Breed Spotlight: Komondor
Life Expectancy: 10-12 years Dog Breed Group: Working group Weight:…
Losing a pet can be one of the most heartbreaking experiences of your life. But finding lost pets can be confusing and frustrating, as well. If you’ve ever seen a lost dog or cat wandering your neighborhood, you may have wanted to help get it home, but perhaps you weren’t sure where to start. Here are some tips for putting some good pet-related karma out into the world to help reunite lost cats and dogs with their worried humans.
First, if you can, snap a picture of the pet as soon as possible. This way, even if you’re unable to contain the animal, you can look for him on lost pet ads and posters to let his human know that you sighted him.
Next, try to contain and confine the pet in a safe area. Use aromatic foods to coax the cat or dog close enough to slip a leash onto a collar or around his neck, or to lure him into a fenced yard, way from your home, a carrier, box, or even your car can suffice for safe confinement. garage, or carrier. Use caution if approaching the animal, as lostpets are often scared and distrustful of strangers. They may show signs of aggression or defensiveness if approached too quickly. If you notice signs of aggression such as growling, barking, or defensive posture, call your local animal control department as soon as possible. Do not attempt to approach the animal in this case.
If you have established a degree of trust with the animal and it is safely confined, try to get it to a shelter or veterinarian to be scanned for a microchip. If the animal has been implanted with a chip, you can easily locate her humans with the information on it. If vets and shelters are closed for the day, you can still check local ads, Facebook groups, and Craigslist listings for missing pets fitting the animal’s description. If you find a missing pet that resembles the one you’ve found, contact the poster and offer to send the picture that you took to confirm that it is, indeed, their lost pet. However, always request that the person claiming ownership of the animal provide some form of proof of ownership before surrendering the pet to them. This can be in the form of a photo of the pet dated in the past (most people will have at least one), or official identification with info matching the microchip profile.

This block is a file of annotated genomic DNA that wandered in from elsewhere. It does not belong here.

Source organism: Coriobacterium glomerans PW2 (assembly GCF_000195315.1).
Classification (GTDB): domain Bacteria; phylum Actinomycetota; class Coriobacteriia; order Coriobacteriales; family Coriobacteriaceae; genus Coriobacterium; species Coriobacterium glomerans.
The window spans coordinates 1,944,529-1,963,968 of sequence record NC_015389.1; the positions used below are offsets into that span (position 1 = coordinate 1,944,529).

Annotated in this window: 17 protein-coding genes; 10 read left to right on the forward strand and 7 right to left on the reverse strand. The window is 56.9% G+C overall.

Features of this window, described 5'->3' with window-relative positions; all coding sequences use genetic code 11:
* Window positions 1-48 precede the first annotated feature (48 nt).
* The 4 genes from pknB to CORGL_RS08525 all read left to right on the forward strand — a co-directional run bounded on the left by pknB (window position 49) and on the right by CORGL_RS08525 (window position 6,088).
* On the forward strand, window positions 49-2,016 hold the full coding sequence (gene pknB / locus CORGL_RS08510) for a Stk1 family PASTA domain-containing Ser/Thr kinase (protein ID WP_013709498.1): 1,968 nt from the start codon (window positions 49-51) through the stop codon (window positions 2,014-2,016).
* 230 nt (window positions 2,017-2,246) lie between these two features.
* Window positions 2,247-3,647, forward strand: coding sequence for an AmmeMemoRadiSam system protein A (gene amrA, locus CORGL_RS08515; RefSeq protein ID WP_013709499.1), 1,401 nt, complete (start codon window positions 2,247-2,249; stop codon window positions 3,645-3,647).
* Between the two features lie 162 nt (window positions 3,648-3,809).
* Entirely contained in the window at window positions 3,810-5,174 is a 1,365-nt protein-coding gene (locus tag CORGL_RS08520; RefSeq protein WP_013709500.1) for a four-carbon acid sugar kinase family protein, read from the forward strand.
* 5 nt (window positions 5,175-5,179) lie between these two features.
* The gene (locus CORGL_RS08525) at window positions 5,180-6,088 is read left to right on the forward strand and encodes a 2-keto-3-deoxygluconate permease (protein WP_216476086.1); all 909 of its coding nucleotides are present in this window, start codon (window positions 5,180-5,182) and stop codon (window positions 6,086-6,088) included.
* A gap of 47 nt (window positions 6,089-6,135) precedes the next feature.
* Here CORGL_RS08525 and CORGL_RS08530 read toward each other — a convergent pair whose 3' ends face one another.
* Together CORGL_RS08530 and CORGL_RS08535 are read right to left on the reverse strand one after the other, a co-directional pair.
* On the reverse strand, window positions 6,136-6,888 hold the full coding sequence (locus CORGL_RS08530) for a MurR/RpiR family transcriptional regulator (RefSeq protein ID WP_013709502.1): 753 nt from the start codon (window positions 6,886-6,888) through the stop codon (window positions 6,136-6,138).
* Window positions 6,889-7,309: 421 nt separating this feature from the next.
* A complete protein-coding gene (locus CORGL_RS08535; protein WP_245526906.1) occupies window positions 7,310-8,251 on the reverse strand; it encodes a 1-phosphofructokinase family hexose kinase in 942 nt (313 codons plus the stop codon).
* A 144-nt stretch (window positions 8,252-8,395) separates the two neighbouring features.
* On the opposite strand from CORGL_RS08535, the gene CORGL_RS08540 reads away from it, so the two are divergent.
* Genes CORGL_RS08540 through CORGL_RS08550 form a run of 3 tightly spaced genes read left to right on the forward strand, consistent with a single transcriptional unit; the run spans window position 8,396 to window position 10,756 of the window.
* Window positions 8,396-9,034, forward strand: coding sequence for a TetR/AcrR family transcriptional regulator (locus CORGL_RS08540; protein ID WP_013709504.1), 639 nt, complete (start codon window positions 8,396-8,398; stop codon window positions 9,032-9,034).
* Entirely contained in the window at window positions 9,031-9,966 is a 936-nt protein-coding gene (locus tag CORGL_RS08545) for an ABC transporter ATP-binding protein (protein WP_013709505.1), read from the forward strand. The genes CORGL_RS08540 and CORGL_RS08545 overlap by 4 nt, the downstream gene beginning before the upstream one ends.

Finally, if a pet has no collar ID and no microchip, you’re left with two choices: keep the animal while you try to locate his humans, or surrender him to a rescue or shelter. If you decide to keep him until you can return him home, post ads on Craigslist and Facebook pages for local shelters and rescues, and post fliers in high-visibility areas within a few miles of the location where the pet was found. Take fliers to local vet’s offices and shelters so they know to be on the lookout for the pet’s owners in case they come looking for the pet. If you decide to surrender the animal to a shelter or rescue, research no-kill organizations in your area and ask veterinarians and trainers for recommendations. They often work with these organizations and can recommend a reputable and ethical option.
Helping a lost pet may sometimes seem like too much trouble or too big an inconvenience to entertain the notion. If you’ve ever lost a pet, you understand the sadness and frustration it can cause in a family. If you can do so safely, helping a lost pet find its way home can be a rewarding experience.